Shyaonti Talwar


"Another world is not only possible. She is on her way. On a quiet day, I can hear her breathing."
- Arundhati Roy

Research Statement

The area of Shyaonti’s doctoral research demanded an extensive reading of Feminisms and Feminist Thinking and also an understanding of Gender Studies and some Contemporary Critical Theories. Her doctoral research attempts at gendering the theory of the Absurd from a feminist perspective but the thesis reflects key insights from a range of literary and critical theories like psychoanalysis, deconstruction, myths and archetypes, contrapuntal reading, different schools of feminism and the notion of gender performativity, to name a few. Having worked in the area of analysing the form and language of works by women authors she is now keen on working in the area of Indian queer aesthetics since it is a popular presumption that writing from the margins focuses more on content and less on form.

She has a keen interest in critical theories because they have a major influence on the text that is produced. They enable a better understanding and analysis of, not just literature as the term classically and conventionally connotes, but all literature, as in all ‘text’ around us, to use a very Derridean term. So theory, in fact, allows one to understand all that is happening or is being made to happen around one, in other words the text that is constantly being written and negated. She is especially interested in postcolonial studies, the concept of the nation and cultural nationalism and its impact on regional and diasporic communities.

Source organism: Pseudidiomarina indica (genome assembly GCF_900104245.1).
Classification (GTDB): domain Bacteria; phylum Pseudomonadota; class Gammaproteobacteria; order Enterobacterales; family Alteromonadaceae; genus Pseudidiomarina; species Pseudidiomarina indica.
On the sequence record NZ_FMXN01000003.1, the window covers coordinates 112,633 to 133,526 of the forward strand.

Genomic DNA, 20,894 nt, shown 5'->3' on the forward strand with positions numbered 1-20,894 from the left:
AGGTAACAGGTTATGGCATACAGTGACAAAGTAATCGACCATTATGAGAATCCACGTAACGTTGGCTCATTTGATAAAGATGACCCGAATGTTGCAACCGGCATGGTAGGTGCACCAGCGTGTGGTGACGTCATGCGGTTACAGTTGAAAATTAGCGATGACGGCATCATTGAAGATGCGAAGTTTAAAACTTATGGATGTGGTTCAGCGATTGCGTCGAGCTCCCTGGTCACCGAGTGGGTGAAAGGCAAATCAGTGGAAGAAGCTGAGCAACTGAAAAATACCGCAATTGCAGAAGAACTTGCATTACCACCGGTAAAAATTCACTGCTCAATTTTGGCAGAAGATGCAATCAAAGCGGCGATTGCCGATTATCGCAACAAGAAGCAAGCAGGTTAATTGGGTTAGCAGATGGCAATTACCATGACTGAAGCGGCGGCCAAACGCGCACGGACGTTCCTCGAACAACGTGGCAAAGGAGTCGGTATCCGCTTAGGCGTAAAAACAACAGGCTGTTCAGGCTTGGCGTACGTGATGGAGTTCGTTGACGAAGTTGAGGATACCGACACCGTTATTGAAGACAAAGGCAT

Another major area of interest for Shyaonti is Cultural Studies, especially the politics of representation, identity creation in a culture of consumption through media and production of culture and knowledge again through media. For further research, she is considering the possibility of the intersectionality of Cultural Studies and Critical Theories or Film Studies and Cultural Studies with Gender Studies. She is interested in tracing and mapping Desire and how it stands constructed or is invisibilised or censored in contemporary culture and how it intersects with national, political and religious interests on the one hand and consumerist culture on the other.

Given Shyaonti’s ELT experience and exposure, she also has a particular interest in Pedagogy especially, Blended Learning. In all her teaching and training years, her experiences in remote locations and interactions with teachers and students from mofussil or interior areas have made her aware of all the roadblocks and hurdles they face in imparting teaching making her realise fully well that a few days of face to face interaction, guest lectures and training will have to be scaffolded by a more structured, consistent and sustained intervention. Which is why Shyaonti is also engaged in preparing materials and modules for blended learning that will be a handholding for the teachers and students who have access to limited resources and will ensure smooth and easy transmission of knowledge and information. Shyaonti is particularly interested in the possibility of integrating disciplines.

The coming together of conventionally regarded scientific disciplines and humanities, be it gene-mapping and archaeological findings or metallurgy and economics to complement and substantiate historic analyses or a field like computational linguistics which marries technology, linguistics and literature, or studying phenomena like deforestation, climate change, opening up and closing of rivers or shifting landmasses related to Earth Sciences to understand the origin and historical movement of communities and coming into being of ethnicities – all these possibilities make humanities in today’s times, much more interesting, a lot more relevant and expand the scope of research.

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